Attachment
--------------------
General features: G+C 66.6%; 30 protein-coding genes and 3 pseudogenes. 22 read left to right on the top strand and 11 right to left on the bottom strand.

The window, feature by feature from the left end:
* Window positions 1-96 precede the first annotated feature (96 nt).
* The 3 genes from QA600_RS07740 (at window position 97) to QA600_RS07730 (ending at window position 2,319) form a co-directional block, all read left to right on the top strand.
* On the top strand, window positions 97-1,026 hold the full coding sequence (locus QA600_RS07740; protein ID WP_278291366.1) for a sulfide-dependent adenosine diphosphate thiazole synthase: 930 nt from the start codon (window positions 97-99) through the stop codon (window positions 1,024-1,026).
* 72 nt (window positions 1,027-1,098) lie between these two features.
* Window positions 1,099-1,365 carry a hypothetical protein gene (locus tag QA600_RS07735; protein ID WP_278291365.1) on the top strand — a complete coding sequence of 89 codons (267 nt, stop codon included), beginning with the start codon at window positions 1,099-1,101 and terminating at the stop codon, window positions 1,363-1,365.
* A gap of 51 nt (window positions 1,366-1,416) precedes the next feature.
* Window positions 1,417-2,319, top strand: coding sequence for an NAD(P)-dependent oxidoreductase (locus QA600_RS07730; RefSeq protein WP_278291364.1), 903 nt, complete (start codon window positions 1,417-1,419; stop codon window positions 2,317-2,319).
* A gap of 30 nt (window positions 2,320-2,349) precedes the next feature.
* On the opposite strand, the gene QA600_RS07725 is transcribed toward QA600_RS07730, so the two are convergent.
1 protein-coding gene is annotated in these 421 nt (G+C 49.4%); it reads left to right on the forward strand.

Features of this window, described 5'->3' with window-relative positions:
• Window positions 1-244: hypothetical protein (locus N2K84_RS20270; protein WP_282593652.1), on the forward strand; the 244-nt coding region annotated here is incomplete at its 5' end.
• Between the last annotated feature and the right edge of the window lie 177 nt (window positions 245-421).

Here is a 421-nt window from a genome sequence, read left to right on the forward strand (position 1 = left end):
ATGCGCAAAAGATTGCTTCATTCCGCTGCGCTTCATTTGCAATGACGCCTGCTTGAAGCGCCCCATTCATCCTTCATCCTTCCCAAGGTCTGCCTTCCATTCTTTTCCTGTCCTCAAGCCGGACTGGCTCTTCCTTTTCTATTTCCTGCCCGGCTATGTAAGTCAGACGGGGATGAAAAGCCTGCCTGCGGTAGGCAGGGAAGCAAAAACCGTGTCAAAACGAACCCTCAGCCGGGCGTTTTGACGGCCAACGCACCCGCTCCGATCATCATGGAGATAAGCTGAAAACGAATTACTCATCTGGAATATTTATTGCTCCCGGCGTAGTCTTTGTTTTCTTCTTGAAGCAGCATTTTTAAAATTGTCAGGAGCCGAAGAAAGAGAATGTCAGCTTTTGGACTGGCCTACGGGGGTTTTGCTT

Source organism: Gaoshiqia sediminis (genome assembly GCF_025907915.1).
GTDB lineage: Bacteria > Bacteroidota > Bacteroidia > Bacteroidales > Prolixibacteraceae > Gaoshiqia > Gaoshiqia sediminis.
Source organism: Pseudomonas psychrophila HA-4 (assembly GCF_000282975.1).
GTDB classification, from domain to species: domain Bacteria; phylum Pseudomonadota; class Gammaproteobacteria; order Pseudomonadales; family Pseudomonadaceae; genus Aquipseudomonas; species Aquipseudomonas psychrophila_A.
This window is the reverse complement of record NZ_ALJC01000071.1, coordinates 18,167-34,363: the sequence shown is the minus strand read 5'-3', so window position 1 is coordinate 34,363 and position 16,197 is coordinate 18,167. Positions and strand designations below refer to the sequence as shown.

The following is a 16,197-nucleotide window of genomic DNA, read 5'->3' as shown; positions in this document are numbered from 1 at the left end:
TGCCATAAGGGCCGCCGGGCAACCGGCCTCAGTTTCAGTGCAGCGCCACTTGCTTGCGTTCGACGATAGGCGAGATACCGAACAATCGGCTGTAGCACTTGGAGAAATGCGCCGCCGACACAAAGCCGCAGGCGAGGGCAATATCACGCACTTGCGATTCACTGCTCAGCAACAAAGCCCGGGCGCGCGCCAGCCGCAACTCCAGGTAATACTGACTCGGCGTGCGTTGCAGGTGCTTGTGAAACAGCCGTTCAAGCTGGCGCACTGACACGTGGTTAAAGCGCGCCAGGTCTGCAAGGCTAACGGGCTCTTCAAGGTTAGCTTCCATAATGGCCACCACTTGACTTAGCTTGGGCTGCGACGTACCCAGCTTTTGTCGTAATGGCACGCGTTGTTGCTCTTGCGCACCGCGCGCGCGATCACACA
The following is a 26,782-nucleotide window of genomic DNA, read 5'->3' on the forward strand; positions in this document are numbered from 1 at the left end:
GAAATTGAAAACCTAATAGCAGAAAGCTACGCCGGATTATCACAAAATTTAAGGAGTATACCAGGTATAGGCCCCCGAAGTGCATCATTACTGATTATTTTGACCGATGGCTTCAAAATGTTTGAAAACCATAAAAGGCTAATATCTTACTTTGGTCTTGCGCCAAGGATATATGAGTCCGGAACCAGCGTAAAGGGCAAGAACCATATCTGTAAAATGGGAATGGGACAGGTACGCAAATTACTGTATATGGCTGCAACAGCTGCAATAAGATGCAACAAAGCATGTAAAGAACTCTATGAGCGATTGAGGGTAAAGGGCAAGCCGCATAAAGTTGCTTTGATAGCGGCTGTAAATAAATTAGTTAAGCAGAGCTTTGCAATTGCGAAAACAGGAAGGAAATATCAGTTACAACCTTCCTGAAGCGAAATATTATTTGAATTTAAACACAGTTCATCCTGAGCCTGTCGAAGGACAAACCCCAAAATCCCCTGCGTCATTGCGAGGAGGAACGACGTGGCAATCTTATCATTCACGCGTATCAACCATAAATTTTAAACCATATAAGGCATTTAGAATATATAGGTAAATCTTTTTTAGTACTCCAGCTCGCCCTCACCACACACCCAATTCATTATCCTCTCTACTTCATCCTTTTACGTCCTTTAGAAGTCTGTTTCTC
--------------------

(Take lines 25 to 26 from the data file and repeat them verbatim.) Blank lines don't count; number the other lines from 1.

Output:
The following is a 26,782-nucleotide window of genomic DNA, read 5'->3' on the forward strand; positions in this document are numbered from 1 at the left end:
GAAATTGAAAACCTAATAGCAGAAAGCTACGCCGGATTATCACAAAATTTAAGGAGTATACCAGGTATAGGCCCCCGAAGTGCATCATTACTGATTATTTTGACCGATGGCTTCAAAATGTTTGAAAACCATAAAAGGCTAATATCTTACTTTGGTCTTGCGCCAAGGATATATGAGTCCGGAACCAGCGTAAAGGGCAAGAACCATATCTGTAAAATGGGAATGGGACAGGTACGCAAATTACTGTATATGGCTGCAACAGCTGCAATAAGATGCAACAAAGCATGTAAAGAACTCTATGAGCGATTGAGGGTAAAGGGCAAGCCGCATAAAGTTGCTTTGATAGCGGCTGTAAATAAATTAGTTAAGCAGAGCTTTGCAATTGCGAAAACAGGAAGGAAATATCAGTTACAACCTTCCTGAAGCGAAATATTATTTGAATTTAAACACAGTTCATCCTGAGCCTGTCGAAGGACAAACCCCAAAATCCCCTGCGTCATTGCGAGGAGGAACGACGTGGCAATCTTATCATTCACGCGTATCAACCATAAATTTTAAACCATATAAGGCATTTAGAATATATAGGTAAATCTTTTTTAGTACTCCAGCTCGCCCTCACCACACACCCAATTCATTATCCTCTCTACTTCATCCTTTTACGTCCTTTAGAAGTCTGTTTCTC